The SEC’s complaint is clear about the problem at Artis: an ineffective compliance program. “Artis did not take steps to ensure that (i) its policies relating to insider trading were adequately enforced; and (ii) it had systems in place to ensure that Artis was not trading on the basis of material nonpublic information.” When you’re talking about poor enforcement and missing systems, you’re talking about ineffective compliance at the program level.
Throughout all of this complaint, however, Artis’ chief compliance officer appears hardly at all. The firm had one, but the complaint only identifies “the CCO” and says that person was never informed of anything going on with Harden and Teeple’s insider trading. I couldn’t find the name of any CCO for Artis at the time of this misconduct in 2008, although in later years Artis apparently assigned that role to other executives such as its general counsel or the firm’s CFO (who is the chief compliance officer today).
Still, let’s stick with what we do know: the SEC fined the firm for its weak compliance program, and the errant employee’s manager for failing to enforce compliance standards. That is exactly how it should be.
This enforcement action should soothe CCO nerves because the responsible parties were held responsible. If a firm has a poor compliance culture, then the firm should suffer the consequences. And if we truly believe that “the business unit owns the risk”—well, at a hedge fund advisory firm that traffics in market research, the business unit is the market research department. Both parties were held accountable here.
I’ve long thought that the compliance community’s fears about CCO liability for program failures are overblown. Certainly for those outside the financial services sector—where you need to be compliant, but aren’t legally required to have a formal compliance program or a chief compliance officer—the chance of liability is virtually nil. The only example that comes to my mind at all is the former chief compliance officer of Alstom, Jean-Daniel Laine, and he was only charged by British authorities. U.S. regulatory enforcement hasn’t done anything comparable.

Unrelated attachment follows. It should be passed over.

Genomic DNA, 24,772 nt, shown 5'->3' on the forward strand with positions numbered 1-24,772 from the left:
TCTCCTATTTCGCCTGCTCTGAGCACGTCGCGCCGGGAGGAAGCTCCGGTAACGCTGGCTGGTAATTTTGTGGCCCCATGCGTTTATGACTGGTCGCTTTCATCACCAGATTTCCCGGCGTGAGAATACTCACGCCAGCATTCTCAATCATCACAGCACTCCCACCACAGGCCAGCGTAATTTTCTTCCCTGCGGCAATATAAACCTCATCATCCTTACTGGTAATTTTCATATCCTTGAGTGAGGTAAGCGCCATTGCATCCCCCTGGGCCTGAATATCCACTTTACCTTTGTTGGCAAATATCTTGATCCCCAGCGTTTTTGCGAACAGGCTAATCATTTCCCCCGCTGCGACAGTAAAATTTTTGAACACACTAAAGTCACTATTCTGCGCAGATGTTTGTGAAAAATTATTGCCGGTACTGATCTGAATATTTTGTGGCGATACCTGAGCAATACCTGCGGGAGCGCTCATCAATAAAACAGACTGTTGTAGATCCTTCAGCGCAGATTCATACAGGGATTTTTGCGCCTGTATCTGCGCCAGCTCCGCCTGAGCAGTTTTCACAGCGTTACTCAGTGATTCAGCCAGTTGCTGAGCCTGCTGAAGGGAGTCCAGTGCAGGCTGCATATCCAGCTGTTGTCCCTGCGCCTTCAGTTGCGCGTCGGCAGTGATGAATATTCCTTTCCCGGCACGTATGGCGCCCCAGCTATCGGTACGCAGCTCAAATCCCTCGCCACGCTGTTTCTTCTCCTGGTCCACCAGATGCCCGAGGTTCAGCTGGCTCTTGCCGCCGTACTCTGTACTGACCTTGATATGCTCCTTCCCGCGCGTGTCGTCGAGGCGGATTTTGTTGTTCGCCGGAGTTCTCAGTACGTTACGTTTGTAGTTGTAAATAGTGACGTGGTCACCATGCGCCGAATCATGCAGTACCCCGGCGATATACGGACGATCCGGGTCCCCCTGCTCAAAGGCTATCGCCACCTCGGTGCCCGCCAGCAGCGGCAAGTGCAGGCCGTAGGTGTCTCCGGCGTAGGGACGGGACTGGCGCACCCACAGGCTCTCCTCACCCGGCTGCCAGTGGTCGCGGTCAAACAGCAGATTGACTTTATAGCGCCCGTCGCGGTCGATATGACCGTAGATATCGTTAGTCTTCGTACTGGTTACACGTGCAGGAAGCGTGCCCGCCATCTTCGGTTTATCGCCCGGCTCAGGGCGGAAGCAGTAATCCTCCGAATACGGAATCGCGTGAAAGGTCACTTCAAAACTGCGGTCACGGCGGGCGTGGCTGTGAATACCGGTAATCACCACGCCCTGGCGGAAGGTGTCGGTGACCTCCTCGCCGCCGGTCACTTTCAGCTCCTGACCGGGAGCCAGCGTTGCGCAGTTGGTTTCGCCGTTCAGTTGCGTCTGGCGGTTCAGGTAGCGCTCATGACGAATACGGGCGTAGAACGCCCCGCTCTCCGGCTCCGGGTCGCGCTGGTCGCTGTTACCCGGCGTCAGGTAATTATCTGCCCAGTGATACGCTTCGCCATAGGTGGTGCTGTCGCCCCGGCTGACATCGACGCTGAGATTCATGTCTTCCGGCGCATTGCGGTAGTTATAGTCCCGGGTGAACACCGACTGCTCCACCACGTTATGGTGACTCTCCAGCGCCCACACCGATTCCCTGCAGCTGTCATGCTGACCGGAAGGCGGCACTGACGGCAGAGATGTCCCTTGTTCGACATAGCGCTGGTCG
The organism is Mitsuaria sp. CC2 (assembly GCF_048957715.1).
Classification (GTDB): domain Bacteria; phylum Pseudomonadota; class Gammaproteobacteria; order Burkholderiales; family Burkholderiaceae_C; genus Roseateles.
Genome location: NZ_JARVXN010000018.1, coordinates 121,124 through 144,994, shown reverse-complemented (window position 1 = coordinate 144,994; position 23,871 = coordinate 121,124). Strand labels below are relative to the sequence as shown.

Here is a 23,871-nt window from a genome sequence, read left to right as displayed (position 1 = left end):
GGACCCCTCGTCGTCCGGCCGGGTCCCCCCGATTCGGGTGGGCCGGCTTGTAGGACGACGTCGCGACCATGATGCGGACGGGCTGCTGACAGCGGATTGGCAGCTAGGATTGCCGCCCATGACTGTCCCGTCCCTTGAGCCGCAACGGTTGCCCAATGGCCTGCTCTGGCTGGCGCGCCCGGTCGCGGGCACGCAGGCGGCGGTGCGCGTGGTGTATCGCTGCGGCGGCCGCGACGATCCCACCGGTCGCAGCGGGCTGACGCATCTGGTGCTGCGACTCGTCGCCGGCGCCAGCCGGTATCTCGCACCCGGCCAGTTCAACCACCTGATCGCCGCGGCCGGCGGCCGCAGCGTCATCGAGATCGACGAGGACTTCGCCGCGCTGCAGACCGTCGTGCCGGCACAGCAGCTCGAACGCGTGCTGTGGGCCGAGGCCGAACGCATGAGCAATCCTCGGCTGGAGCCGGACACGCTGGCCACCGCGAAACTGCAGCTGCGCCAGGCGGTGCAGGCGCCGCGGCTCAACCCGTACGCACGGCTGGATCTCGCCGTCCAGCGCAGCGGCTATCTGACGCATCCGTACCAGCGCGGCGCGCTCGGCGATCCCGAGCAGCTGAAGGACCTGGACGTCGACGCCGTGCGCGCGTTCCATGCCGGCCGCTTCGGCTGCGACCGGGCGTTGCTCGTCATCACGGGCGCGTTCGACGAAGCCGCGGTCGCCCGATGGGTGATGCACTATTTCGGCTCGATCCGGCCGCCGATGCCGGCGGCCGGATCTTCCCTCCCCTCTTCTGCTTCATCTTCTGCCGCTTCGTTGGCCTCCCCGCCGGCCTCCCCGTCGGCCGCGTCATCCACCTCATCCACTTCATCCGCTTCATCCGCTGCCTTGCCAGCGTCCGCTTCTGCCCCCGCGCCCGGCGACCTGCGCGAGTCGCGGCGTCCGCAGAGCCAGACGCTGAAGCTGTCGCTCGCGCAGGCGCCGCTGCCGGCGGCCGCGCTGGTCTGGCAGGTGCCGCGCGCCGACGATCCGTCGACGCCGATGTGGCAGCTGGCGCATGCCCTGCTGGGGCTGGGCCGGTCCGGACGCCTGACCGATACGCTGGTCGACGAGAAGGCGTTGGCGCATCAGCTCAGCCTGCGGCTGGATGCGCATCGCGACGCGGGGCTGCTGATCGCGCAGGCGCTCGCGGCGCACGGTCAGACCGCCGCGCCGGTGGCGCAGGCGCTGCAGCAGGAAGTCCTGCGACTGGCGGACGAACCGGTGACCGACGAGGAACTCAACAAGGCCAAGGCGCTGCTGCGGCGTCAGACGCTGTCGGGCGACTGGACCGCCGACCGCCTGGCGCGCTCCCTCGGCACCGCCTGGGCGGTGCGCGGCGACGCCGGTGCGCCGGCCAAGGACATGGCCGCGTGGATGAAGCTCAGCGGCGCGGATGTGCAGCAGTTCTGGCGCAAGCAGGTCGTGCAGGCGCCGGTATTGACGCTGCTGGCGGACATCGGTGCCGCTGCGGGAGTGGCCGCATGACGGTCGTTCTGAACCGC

Compliance officers at registered investment advisory firms (like Artis) do have more concerns, but that doesn’t mean you have lots of concern. Given the size of the RIA industry, only a tiny number of compliance officers have personally felt the hammer of regulatory enforcement. Yes, some people argue the contrary; former SEC Commissioner Dan Gallagher is one, who raised concerns about the threat of CCO liability several times in 2015.
I’m much closer to the thinking of SEC Enforcement Director Andrew Ceresney. In a speech last year, he laid out four questions the agency asks itself before putting a CCO in the crosshairs. The SEC only wants to pursue CCOs, he said, who are complicit in the misconduct, obstruct an investigation, or are grossly negligent in their duties. In other words, the SEC knows how much more difficult its duties would be, if it started handing out sanctions to compliance officers simply because their programs failed.
The Artis case is a good example of how enforcement should look when the compliance program fails. Let’s all relax, take a breath, and hope we see more like it in the future.